South Korea offers to fund Philippine infrastructure projects

Chrisee Dela Paz

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South Korea offers to fund Philippine infrastructure projects
The Export-Import Bank of Korea (KEXIM) offers concessional loans and a knowledge-driven program that will enable South Korea to share its successes and failures to the Philippines

MANILA, Philippines – Export-Import Bank of Korea (KEXIM), the official export credit agency of South Korea, expressed willingness to allocate $1 billion in concessional loans over 6 years for possible funding of some key infrastructure projects in the Philippines.

The National Economic and Development Authority (NEDA) said in a statement on Wednesday, June 7, that representatives of KEXIM met with the Philippine government to discuss their proposed concessional loans for some Philippine public infrastructure deals.

Among the Philippine agencies consulted were NEDA, Department of Finance, Department of Transportation, Department of Energy, Department of Agriculture, Department of Public Works and Highways, Department of Information and Communications Technology, National Irrigation Administration, and National Electrification Administration.

Although NEDA did not divulge specifics, the agency said transportation, information and communications technology, and energy infrastructure were identified as priority areas in the proposed cooperation, considering South Korea’s comparative advantage in these sectors.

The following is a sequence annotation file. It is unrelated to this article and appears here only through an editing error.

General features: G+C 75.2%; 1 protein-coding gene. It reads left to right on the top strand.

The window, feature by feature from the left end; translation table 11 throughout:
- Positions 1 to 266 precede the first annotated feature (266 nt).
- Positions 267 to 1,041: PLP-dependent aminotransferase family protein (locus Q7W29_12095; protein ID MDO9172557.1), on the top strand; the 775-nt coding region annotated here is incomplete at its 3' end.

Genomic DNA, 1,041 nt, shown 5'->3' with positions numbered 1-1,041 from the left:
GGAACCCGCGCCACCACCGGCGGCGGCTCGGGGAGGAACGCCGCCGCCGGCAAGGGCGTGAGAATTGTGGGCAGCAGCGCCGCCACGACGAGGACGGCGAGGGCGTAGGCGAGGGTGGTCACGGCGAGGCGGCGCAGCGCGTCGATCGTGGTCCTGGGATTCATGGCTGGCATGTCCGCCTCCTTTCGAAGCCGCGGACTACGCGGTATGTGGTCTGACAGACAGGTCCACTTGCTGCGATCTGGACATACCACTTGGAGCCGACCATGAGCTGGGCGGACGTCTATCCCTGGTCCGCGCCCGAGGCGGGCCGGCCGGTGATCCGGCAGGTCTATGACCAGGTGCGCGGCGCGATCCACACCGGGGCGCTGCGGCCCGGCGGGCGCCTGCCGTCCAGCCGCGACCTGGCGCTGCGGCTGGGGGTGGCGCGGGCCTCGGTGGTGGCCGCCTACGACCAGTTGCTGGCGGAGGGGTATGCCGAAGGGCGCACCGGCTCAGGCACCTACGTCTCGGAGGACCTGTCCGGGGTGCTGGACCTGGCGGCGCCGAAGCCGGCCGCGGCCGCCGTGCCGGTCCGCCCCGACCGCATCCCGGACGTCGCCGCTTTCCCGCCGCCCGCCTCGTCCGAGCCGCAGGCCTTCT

NEDA Undersecretary Rolando Tungpalan welcomed South Korea’s offer of assistance, noting that this will boost the Philippine government’s efforts to carry out its massive infrastructure program, which requires roughly P8.4 trillion.

“We need to be ambitious, and at the same time we need to scale up our implementation capacity. Financing this 6-year infrastructure program will be sourced from domestic resources, Official Development Assistance, and public-private partnership programs,” Tungpalan said.

Aside from concessional loans, KEXIM is also offering a knowledge-driven economic cooperation program that will enable South Korea to share its successes and failures and propose applicable policy recommendations.

KEXIM also expressed willingness to assist in the Philippines’ pre-investment activities, including project preparation, feasibility studies, and plans formulation, through the bank’s Project Preparation Facility.

The Philippines and South Korea are set to finalize the framework agreement in August.

Infrastructure projects

The NEDA Board’s Investment Coordination Committee (ICC) last week approved the Mindanao Railway Project‘s Tagum-Davao-Digos segment, North-South Railway Projects (NSRP)-South Line, and Malolos-Clark Railway projects.

These projects will need the approval of the NEDA Board, which is chaired by President Rodrigo Duterte, before they get rolled out by the implementing agencies.

Slow implementation of big-ticket infrastructure projects is taking a toll on the country’s economic growth, which slipped to 6.4% in the 1st quarter of 2017, its slowest pace in over a year. (READ: PH economy grows slower by 6.4% in Q1)

The Duterte administration’s “Build, Build, Build” program has yet to break ground and lift the economy, leaving the private sector to fill the void.

Public construction grew by only 2% in the 1st quarter of 2017, compared to 38.5% growth registered in the same period a year ago. –

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